I tried a number of apps before trying web apps, and now use Google Calendar. It’s secure, fast and you can see your life anywhere. One nice feature is being able to add to or edit the calendar from your PDA or using text messages. I was initially weary of putting my calendar online, but the benefits outweigh the cons (paranoia).

Going back to desktop apps. The only decent one I’ve tried was Rainlendar, but it’s broken on Linux and it’s closed source. Besides, I only liked it because it was simple but synced with Google Cal. At the time, the only alternative I considered was keeping a tab open with Google Calendar, which I wasn’t going to do because Firefox needs to be xkill’d every few days. Then it hit me; Mozilla Prism!

Prism is (basically) a stripped down web browser that is meant to help integrate web apps onto your desktop. prism-google-calendar is a packaged Mozilla Prism setup with Google Calendar out of the box.

It runs independent of your browser and can be treated as a webApp. And since it has its own memory space, it doesn’t go sluggish with Firefox and never needs to be restarted.

I keep it open fullscreen on my second monitor, and can glance at it anytime I feel lost in life.

The only thing missing is a decent alarm feature. Javascript alert()s are shit, and I don’t want annoying emails about my events. I suppose there are hacks around the problem but I learned to glance at the calendar often and don’t need reminders so much anymore.

sudo apt-get install prism-google-calendar



Sharing Files Locally Without a Crossover Cable on OS X

Mac OS X is capable of intelligently detecting whether a cat5 cable is connected to a network device or to another PC. When connected to another PC, it will (digitally) flip the pins to “emulate” a cat5 crossover cable.

Here’s an example on how to share files between a Macbook and another box (XP, Linux etc). All you need is a standard CAT-5 cable.

First, connect the Macbook directly to the machine running XP using the cat5 cable.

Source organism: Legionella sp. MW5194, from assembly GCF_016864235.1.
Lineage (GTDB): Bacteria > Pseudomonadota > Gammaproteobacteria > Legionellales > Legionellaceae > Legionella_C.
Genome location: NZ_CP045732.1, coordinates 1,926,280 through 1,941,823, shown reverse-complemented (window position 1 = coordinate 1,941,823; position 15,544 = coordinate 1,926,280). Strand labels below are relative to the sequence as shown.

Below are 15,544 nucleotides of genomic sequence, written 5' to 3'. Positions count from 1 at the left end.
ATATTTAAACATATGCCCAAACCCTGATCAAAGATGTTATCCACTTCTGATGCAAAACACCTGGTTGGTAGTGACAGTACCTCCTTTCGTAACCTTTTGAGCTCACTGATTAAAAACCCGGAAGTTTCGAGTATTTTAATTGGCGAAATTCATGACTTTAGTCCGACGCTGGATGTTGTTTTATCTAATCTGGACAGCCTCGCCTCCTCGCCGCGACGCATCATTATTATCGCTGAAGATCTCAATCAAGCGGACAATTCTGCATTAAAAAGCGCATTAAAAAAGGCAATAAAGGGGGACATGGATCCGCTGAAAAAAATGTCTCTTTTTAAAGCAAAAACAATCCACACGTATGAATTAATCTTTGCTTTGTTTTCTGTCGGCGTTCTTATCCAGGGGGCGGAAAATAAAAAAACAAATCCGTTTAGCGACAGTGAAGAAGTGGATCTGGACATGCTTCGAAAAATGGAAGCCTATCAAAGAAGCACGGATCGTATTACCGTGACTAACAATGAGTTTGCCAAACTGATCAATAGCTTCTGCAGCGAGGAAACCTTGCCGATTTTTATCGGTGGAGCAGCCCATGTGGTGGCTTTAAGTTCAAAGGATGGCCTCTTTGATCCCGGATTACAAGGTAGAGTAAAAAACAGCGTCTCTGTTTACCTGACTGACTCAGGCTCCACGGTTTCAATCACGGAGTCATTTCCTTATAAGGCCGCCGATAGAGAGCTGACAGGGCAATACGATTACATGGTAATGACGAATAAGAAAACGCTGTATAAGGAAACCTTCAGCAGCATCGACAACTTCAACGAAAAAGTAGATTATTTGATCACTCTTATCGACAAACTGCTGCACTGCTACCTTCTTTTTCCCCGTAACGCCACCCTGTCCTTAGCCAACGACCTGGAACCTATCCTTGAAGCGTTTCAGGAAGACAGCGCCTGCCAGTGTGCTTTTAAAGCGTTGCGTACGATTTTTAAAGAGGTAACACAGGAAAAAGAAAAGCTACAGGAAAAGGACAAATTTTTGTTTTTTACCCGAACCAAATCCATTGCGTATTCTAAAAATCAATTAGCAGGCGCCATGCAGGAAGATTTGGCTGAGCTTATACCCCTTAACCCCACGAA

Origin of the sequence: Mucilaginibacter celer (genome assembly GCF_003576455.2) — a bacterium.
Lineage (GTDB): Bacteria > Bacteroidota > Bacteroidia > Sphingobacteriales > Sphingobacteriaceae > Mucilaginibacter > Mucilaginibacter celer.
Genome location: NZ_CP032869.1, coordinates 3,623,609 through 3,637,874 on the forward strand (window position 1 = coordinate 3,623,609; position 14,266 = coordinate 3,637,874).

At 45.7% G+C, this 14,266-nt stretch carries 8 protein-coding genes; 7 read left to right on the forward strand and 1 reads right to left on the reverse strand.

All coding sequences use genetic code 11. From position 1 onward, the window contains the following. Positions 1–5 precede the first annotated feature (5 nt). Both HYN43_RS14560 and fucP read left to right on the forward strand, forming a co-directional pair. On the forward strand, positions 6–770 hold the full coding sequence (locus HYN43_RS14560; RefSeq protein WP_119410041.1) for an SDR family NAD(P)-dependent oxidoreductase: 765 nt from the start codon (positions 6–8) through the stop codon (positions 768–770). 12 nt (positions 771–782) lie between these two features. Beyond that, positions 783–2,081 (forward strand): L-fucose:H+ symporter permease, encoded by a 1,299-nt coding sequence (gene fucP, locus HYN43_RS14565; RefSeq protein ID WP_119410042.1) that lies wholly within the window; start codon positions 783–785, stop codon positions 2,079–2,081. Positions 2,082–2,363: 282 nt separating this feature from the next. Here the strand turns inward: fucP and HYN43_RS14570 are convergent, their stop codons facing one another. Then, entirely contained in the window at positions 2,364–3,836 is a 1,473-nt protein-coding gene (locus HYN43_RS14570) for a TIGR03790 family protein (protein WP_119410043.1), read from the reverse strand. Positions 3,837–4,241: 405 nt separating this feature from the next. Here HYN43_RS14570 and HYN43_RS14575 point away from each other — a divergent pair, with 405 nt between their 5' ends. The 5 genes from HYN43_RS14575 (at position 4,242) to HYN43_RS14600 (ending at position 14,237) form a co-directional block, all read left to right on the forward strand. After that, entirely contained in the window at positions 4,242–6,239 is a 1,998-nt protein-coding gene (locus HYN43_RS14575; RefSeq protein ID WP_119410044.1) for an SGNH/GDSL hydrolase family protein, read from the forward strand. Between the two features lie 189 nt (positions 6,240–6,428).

Now on the mac, go to System Preferences -> Network, and manually (no dhcp) set the following:
IP address: 192.168.1.1
Gateway: 255.255.255.0
Router: 192.168.1.1

Please note that these settings don’t need to be different if have a router running on that, or a similar IP. I.e., if your Belkin router is at 192.168.2.1, it doesn’t mean you should substitute that for the above settings. Just use the settings provided here as-is before experimenting, or you might run into problems.

Now on the other box (XP, Linux, whatever), set the following manually:
IP address: 192.168.1.2
Gateway: 255.255.255.0
Router: 192.168.1.1

The only difference is the last segment of the IP address. You can make this anything between 2-255.

You’re done. Make sure some files are being shared, and then browse the local network on either box.

Fetching Lots of Small Files from RapidShare? Tip to Save Time

I was staring at the 30+ RapidShare tabs I have open, annoyed that I had to keep waiting for the countdown timer before starting each download. The problem was that I kept forgetting about the countdown and the downloads altogether (30 second timer + Geek-ADD… impossible). It literally took me 10+ hours to get one file just because the session kept expiring.

Some Greasemonkey scripts helped a bit, but I don’t like keeping Greasemonkey enabled just for 1-2 tiny scripts that aren’t that useful anyway, nor restarting Firefox (which I’d need to do to re-enable it). I also don’t really need a solution that’s 100% automatic because I’m usually on the PC when I’m downloading these files, so a little manual work isn’t a problem. A premium account would be fine, but I don’t trust RapidShare with my payment information. I don’t know what other information they store (I emailed them, see reply below) . It’s like giving BTJunkie (good people) your name and address before you’re authorized to download torrents. It’s 100% safe, but just makes me feel uneasy. Even though my downloads are public domain. Warez is BAD NEWS, like Weed or premarital sex.